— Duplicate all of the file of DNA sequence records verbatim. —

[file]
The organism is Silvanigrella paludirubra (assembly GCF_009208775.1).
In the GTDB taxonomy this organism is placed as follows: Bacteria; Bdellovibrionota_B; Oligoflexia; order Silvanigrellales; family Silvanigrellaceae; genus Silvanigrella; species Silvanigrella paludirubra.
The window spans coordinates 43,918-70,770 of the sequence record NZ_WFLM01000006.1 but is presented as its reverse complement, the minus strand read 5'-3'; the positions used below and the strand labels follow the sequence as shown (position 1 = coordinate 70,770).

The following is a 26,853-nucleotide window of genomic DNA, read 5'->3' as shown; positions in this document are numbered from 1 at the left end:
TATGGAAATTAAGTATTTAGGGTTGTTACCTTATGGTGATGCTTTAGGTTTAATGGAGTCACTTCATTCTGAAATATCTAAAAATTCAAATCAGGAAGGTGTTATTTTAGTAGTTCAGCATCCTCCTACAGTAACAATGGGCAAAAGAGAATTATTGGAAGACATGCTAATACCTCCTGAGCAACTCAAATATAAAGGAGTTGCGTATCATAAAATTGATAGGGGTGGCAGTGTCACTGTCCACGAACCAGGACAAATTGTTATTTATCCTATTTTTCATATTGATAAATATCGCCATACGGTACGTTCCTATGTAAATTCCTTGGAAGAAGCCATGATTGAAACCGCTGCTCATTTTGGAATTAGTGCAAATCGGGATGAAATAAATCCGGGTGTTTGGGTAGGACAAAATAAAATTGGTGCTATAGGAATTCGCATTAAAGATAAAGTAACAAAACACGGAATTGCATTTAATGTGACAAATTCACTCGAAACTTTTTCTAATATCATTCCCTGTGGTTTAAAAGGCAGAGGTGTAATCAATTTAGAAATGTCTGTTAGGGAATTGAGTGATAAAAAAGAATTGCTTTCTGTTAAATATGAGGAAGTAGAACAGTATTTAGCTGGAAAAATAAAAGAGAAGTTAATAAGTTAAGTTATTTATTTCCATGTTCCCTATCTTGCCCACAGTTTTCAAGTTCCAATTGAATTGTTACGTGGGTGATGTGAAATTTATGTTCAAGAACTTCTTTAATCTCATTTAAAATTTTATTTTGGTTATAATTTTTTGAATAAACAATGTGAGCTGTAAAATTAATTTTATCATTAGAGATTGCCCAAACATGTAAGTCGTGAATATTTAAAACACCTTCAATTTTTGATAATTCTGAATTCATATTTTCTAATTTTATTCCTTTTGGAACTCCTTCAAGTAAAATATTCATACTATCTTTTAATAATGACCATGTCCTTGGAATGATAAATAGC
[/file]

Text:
The organism is Silvanigrella paludirubra (assembly GCF_009208775.1).
In the GTDB taxonomy this organism is placed as follows: Bacteria; Bdellovibrionota_B; Oligoflexia; order Silvanigrellales; family Silvanigrellaceae; genus Silvanigrella; species Silvanigrella paludirubra.
The window spans coordinates 43,918-70,770 of the sequence record NZ_WFLM01000006.1 but is presented as its reverse complement, the minus strand read 5'-3'; the positions used below and the strand labels follow the sequence as shown (position 1 = coordinate 70,770).

The following is a 26,853-nucleotide window of genomic DNA, read 5'->3' as shown; positions in this document are numbered from 1 at the left end:
TATGGAAATTAAGTATTTAGGGTTGTTACCTTATGGTGATGCTTTAGGTTTAATGGAGTCACTTCATTCTGAAATATCTAAAAATTCAAATCAGGAAGGTGTTATTTTAGTAGTTCAGCATCCTCCTACAGTAACAATGGGCAAAAGAGAATTATTGGAAGACATGCTAATACCTCCTGAGCAACTCAAATATAAAGGAGTTGCGTATCATAAAATTGATAGGGGTGGCAGTGTCACTGTCCACGAACCAGGACAAATTGTTATTTATCCTATTTTTCATATTGATAAATATCGCCATACGGTACGTTCCTATGTAAATTCCTTGGAAGAAGCCATGATTGAAACCGCTGCTCATTTTGGAATTAGTGCAAATCGGGATGAAATAAATCCGGGTGTTTGGGTAGGACAAAATAAAATTGGTGCTATAGGAATTCGCATTAAAGATAAAGTAACAAAACACGGAATTGCATTTAATGTGACAAATTCACTCGAAACTTTTTCTAATATCATTCCCTGTGGTTTAAAAGGCAGAGGTGTAATCAATTTAGAAATGTCTGTTAGGGAATTGAGTGATAAAAAAGAATTGCTTTCTGTTAAATATGAGGAAGTAGAACAGTATTTAGCTGGAAAAATAAAAGAGAAGTTAATAAGTTAAGTTATTTATTTCCATGTTCCCTATCTTGCCCACAGTTTTCAAGTTCCAATTGAATTGTTACGTGGGTGATGTGAAATTTATGTTCAAGAACTTCTTTAATCTCATTTAAAATTTTATTTTGGTTATAATTTTTTGAATAAACAATGTGAGCTGTAAAATTAATTTTATCATTAGAGATTGCCCAAACATGTAAGTCGTGAATATTTAAAACACCTTCAATTTTTGATAATTCTGAATTCATATTTTCTAATTTTATTCCTTTTGGAACTCCTTCAAGTAAAATATTCATACTATCTTTTAATAATGACCATGTCCTTGGAATGATAAATAGC